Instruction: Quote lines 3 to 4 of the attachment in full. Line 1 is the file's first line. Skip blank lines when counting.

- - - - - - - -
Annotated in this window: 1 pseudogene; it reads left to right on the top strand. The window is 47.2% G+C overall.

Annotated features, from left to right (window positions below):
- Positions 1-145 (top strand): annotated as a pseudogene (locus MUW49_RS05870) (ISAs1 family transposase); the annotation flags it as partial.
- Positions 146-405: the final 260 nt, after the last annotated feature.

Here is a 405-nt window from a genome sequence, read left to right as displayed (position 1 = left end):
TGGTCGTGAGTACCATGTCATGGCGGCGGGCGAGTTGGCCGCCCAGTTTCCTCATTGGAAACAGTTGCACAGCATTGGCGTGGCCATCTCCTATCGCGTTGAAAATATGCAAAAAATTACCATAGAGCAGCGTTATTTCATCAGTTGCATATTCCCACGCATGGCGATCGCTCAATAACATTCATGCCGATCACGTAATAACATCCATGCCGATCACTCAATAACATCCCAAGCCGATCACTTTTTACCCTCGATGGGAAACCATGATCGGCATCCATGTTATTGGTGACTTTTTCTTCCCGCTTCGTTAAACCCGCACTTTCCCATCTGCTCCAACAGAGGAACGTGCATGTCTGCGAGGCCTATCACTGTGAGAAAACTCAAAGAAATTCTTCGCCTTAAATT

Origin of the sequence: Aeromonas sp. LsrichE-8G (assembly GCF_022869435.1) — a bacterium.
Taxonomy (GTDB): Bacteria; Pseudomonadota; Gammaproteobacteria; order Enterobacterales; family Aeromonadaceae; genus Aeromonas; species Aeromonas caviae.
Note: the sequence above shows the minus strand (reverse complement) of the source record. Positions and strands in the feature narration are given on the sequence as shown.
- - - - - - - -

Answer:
- Positions 1-145 (top strand): annotated as a pseudogene (locus MUW49_RS05870) (ISAs1 family transposase); the annotation flags it as partial.
- Positions 146-405: the final 260 nt, after the last annotated feature.